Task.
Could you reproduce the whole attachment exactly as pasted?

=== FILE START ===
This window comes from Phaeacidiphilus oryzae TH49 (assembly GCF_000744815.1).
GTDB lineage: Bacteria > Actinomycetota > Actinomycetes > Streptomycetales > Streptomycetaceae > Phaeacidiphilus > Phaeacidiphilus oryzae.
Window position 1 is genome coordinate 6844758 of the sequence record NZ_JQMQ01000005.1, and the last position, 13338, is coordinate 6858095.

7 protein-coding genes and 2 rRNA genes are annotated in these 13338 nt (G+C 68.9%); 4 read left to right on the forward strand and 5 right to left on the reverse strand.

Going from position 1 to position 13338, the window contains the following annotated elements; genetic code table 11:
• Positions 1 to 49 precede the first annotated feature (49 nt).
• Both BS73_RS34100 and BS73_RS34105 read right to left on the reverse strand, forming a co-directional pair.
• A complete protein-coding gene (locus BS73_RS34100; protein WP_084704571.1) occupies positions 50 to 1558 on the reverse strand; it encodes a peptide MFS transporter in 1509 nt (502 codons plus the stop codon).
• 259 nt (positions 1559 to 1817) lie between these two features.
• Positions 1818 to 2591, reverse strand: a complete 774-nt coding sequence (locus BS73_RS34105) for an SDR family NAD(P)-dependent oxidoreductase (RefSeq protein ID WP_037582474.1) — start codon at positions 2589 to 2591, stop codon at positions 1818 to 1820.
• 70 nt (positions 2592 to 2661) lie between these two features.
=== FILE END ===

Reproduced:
This window comes from Phaeacidiphilus oryzae TH49 (assembly GCF_000744815.1).
GTDB lineage: Bacteria > Actinomycetota > Actinomycetes > Streptomycetales > Streptomycetaceae > Phaeacidiphilus > Phaeacidiphilus oryzae.
Window position 1 is genome coordinate 6844758 of the sequence record NZ_JQMQ01000005.1, and the last position, 13338, is coordinate 6858095.

7 protein-coding genes and 2 rRNA genes are annotated in these 13338 nt (G+C 68.9%); 4 read left to right on the forward strand and 5 right to left on the reverse strand.

Going from position 1 to position 13338, the window contains the following annotated elements; genetic code table 11:
• Positions 1 to 49 precede the first annotated feature (49 nt).
• Both BS73_RS34100 and BS73_RS34105 read right to left on the reverse strand, forming a co-directional pair.
• A complete protein-coding gene (locus BS73_RS34100; protein WP_084704571.1) occupies positions 50 to 1558 on the reverse strand; it encodes a peptide MFS transporter in 1509 nt (502 codons plus the stop codon).
• 259 nt (positions 1559 to 1817) lie between these two features.
• Positions 1818 to 2591, reverse strand: a complete 774-nt coding sequence (locus BS73_RS34105) for an SDR family NAD(P)-dependent oxidoreductase (RefSeq protein ID WP_037582474.1) — start codon at positions 2589 to 2591, stop codon at positions 1818 to 1820.
• 70 nt (positions 2592 to 2661) lie between these two features.